When Sync Solver went viral, I decided to leave my current job and take a few months to enjoy the success. During that time I bought a drone for Christmas (a DJI Phantom 2 Vision+) and started using it for personal aerial cinematography projects. From a hardware perspective, the P2 Vision+ was incredible. It included a 1080p camera, a fully stabilized 3-axis gimbal, and a realtime HD video feed. The problem was my skill level as a pilot and gimbal operator. I had ideas for aerial sequences that were beyond my ability, and there was no software for the DJI platform to solve the problem. After doing some digging, I realized that DJI had just released v1 of their mobile SDK in November 2014, and no one had created an app for it yet. I remember sending in my SDK application on Christmas Eve, and DJI approved it in 30 minutes, so I immediately started coding. The result of this passion project eventually became Autopilot, which was released just a few months later on March 23, 2015.

In retrospect it was perfect timing as I had just returned to app development with Sync Solver, and the income stream from that app allowed me to create Autoflight Logic without involving investors. Instead, I was free to focus purely on product development without making short-term compromises to maximize revenue or achieve other business goals that investors typically prioritize. Needless to say, this turned out to be a big hit with the drone community, which was craving a product built by enthusiasts for enthusiasts.

What separated Autoflight from its competitors? You have significantly more users and flights than any of the other GCS options for DJI out there.
When I first started writing code for Autopilot, the DJI SDK provided very limited functionality compared to where it is now. Today, you have robust control over their entire drone product lineup, and they quickly respond to feature requests and user needs. In the early days, apps had no choice but to send “virtual stick” commands directly to the aircraft in real-time, at least ten times per second. This meant that every single pitch, roll, and yaw movement on both the aircraft and the gimbal had to be calculated in a real-time control loop, written by the app developer. In the industry, these loops are generally known as flight controllers, and they perform guidance, navigation, and control (GNC) using a combination of trigonometry, vector arithmetic, and other advanced calculus. Creating a custom flight controller was a high barrier entry for competitors, and this gave Autopilot an advantage for many months.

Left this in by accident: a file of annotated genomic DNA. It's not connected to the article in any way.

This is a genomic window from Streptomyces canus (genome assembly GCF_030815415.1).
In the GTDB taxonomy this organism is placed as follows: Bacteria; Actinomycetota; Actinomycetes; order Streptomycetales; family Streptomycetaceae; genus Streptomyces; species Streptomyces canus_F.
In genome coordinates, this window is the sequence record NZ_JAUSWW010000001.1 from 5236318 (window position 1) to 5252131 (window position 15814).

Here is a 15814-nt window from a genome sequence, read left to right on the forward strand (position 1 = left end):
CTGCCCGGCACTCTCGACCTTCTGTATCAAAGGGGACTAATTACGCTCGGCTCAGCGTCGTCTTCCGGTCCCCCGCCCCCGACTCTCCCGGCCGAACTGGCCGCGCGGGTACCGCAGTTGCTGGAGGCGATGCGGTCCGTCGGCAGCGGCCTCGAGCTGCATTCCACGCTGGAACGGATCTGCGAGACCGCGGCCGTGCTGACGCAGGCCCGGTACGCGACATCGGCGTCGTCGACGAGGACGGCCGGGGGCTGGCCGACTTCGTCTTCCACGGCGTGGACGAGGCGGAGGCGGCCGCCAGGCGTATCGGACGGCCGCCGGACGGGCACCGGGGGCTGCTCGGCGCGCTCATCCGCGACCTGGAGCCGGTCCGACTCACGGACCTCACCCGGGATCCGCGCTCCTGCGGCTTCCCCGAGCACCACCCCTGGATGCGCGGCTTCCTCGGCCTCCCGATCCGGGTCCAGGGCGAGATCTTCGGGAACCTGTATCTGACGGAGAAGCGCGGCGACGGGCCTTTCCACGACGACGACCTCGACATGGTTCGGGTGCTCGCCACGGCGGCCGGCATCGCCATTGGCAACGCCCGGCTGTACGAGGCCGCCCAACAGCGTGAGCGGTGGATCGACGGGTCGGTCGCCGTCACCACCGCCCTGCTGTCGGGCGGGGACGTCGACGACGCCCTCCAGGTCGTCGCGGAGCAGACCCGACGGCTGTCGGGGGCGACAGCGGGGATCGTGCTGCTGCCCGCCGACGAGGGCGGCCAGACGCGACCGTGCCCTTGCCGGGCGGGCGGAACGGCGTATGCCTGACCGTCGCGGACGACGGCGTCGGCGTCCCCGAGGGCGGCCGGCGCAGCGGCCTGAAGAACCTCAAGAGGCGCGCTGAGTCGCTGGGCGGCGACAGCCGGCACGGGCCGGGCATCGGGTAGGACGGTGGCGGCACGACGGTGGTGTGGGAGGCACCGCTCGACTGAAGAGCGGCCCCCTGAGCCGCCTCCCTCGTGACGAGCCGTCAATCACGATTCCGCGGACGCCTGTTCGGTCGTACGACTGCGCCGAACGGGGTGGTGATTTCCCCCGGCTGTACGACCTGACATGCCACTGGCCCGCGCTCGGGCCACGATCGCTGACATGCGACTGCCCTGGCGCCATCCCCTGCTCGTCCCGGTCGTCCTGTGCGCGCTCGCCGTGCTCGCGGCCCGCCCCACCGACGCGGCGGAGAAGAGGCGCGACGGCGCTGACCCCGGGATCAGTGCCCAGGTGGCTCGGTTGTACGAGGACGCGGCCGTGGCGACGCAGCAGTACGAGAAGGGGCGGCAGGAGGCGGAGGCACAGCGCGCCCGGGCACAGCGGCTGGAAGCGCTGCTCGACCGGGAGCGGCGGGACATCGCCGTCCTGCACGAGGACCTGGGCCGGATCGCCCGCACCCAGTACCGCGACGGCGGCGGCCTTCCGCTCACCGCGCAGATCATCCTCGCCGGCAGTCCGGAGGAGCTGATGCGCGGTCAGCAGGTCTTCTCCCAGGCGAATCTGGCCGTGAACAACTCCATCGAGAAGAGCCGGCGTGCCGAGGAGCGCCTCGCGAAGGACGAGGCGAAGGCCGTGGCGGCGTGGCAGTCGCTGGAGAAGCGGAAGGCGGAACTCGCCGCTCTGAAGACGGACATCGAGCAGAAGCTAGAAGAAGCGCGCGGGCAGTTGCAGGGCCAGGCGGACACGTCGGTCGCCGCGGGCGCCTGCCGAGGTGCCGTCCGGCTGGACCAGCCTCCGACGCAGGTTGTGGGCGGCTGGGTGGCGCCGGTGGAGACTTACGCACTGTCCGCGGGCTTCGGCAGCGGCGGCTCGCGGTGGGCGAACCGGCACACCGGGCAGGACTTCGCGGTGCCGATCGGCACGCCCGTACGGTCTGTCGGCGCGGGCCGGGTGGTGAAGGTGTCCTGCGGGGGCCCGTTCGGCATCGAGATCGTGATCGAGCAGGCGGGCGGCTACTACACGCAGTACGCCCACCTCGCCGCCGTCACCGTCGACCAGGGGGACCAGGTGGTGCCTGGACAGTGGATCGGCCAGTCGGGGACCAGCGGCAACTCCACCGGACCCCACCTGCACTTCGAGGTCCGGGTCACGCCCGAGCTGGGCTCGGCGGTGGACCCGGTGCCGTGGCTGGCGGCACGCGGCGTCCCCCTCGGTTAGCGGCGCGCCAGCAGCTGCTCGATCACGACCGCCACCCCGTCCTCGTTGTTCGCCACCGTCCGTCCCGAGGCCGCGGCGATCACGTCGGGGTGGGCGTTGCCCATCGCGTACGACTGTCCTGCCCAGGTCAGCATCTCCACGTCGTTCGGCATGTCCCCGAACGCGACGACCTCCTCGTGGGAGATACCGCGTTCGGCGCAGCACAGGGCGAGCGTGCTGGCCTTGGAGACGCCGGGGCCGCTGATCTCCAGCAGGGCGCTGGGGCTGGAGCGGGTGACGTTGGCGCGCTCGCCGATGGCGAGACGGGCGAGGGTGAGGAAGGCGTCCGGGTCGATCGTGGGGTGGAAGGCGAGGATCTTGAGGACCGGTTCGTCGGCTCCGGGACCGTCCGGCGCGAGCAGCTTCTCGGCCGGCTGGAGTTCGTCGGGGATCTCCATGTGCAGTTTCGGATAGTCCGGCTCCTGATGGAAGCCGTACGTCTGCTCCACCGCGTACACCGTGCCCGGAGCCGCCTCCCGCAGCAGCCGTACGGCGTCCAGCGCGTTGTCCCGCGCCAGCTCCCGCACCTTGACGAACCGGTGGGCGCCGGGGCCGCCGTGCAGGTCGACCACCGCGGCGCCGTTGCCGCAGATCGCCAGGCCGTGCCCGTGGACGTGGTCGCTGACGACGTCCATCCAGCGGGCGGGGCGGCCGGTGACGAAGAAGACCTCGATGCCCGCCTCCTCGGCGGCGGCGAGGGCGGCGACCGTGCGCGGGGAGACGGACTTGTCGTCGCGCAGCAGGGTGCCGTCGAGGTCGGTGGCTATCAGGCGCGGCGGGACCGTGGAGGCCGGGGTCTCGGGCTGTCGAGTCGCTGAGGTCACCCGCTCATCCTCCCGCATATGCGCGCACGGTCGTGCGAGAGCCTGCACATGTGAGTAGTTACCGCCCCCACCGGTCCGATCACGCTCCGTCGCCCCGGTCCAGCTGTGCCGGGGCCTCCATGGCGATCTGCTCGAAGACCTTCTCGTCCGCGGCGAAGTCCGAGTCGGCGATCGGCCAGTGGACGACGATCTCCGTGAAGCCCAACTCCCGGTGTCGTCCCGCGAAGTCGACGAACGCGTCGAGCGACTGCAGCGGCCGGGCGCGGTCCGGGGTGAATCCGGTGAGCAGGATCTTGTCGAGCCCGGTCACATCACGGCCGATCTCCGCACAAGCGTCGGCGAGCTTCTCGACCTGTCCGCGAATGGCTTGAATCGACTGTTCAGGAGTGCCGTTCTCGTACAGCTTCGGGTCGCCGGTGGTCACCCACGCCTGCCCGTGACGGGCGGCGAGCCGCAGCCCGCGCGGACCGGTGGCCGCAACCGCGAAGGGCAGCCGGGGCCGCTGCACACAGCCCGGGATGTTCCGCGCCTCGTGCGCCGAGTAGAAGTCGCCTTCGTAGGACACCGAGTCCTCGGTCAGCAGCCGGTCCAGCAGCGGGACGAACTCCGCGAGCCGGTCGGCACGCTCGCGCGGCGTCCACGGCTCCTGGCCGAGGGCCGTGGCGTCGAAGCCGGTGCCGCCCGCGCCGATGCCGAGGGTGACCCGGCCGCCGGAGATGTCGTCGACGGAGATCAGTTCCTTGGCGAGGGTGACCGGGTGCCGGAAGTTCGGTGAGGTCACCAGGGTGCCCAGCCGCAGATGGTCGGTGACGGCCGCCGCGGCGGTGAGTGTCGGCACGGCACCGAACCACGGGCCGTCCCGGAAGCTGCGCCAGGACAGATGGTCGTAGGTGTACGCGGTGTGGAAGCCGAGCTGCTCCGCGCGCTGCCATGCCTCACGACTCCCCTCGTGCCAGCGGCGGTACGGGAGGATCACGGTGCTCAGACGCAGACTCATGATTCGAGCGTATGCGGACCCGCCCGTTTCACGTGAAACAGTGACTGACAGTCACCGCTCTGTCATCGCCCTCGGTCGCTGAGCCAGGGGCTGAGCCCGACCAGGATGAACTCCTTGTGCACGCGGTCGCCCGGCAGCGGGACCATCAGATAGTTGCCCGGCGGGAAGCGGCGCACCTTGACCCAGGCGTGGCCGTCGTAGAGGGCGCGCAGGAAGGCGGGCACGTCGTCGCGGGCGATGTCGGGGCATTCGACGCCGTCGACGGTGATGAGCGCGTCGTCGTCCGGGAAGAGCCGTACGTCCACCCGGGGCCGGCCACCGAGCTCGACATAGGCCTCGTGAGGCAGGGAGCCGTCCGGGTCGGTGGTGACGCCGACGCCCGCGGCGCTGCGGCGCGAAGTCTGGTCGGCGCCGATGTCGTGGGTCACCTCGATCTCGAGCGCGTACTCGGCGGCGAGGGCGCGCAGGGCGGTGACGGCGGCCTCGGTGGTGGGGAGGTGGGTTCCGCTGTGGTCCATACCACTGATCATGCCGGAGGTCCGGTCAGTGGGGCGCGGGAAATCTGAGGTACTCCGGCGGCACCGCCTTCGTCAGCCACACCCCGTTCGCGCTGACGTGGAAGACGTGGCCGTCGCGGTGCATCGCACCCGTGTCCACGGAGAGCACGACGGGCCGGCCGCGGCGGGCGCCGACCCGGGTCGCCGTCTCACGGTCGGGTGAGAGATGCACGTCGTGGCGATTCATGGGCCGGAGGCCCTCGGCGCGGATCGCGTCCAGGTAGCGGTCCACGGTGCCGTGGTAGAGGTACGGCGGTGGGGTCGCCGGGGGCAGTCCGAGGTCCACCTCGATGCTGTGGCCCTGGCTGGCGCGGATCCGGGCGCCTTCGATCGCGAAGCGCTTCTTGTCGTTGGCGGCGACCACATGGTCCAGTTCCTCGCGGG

Eventually, DJI released an updated version of the SDK that included higher level APIs to access the DJI flight controller on the aircraft, and this lowered the barrier to entry for new apps. However, using the DJI flight controller is a double edged sword because, by definition, the GNC is occurring on the aircraft, which has severe limitations both in processing power and connectivity compared modern mobile devices. At this point, Autopilot was able to differentiate itself from the competition by offering features such as Airspace and dynamic Waypoint missions (including real-time flight path modification) because it was built on my custom flight controller running on a powerful, connected mobile device. Most new apps coming out are built on the DJI flight controller because creating a custom flight controller is such a large investment of time and resources, but this places an upper bound on the possible functionality. Even now there are many features that are still unique to Autopilot.